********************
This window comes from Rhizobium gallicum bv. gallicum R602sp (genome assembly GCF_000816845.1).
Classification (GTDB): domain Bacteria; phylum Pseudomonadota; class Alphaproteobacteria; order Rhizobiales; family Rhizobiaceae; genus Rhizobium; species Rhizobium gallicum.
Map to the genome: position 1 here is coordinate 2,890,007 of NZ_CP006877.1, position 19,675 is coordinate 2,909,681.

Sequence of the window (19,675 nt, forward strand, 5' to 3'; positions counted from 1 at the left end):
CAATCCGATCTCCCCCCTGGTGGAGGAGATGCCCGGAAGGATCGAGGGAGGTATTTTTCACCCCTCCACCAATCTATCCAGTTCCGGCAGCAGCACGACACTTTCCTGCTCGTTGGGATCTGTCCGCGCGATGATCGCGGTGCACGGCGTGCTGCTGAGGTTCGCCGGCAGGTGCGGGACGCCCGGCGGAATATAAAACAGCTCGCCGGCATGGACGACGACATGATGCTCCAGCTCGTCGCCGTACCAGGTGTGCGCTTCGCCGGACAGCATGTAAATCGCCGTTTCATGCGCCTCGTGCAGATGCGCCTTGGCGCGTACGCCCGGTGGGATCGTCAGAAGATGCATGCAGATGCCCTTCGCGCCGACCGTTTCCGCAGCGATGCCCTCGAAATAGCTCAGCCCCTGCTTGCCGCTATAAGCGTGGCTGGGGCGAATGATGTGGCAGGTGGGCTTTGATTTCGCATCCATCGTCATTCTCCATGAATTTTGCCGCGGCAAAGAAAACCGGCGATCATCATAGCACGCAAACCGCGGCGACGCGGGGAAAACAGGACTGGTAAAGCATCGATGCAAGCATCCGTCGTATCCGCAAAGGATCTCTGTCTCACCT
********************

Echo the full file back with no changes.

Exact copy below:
This window comes from Rhizobium gallicum bv. gallicum R602sp (genome assembly GCF_000816845.1).
Classification (GTDB): domain Bacteria; phylum Pseudomonadota; class Alphaproteobacteria; order Rhizobiales; family Rhizobiaceae; genus Rhizobium; species Rhizobium gallicum.
Map to the genome: position 1 here is coordinate 2,890,007 of NZ_CP006877.1, position 19,675 is coordinate 2,909,681.

Sequence of the window (19,675 nt, forward strand, 5' to 3'; positions counted from 1 at the left end):
CAATCCGATCTCCCCCCTGGTGGAGGAGATGCCCGGAAGGATCGAGGGAGGTATTTTTCACCCCTCCACCAATCTATCCAGTTCCGGCAGCAGCACGACACTTTCCTGCTCGTTGGGATCTGTCCGCGCGATGATCGCGGTGCACGGCGTGCTGCTGAGGTTCGCCGGCAGGTGCGGGACGCCCGGCGGAATATAAAACAGCTCGCCGGCATGGACGACGACATGATGCTCCAGCTCGTCGCCGTACCAGGTGTGCGCTTCGCCGGACAGCATGTAAATCGCCGTTTCATGCGCCTCGTGCAGATGCGCCTTGGCGCGTACGCCCGGTGGGATCGTCAGAAGATGCATGCAGATGCCCTTCGCGCCGACCGTTTCCGCAGCGATGCCCTCGAAATAGCTCAGCCCCTGCTTGCCGCTATAAGCGTGGCTGGGGCGAATGATGTGGCAGGTGGGCTTTGATTTCGCATCCATCGTCATTCTCCATGAATTTTGCCGCGGCAAAGAAAACCGGCGATCATCATAGCACGCAAACCGCGGCGACGCGGGGAAAACAGGACTGGTAAAGCATCGATGCAAGCATCCGTCGTATCCGCAAAGGATCTCTGTCTCACCT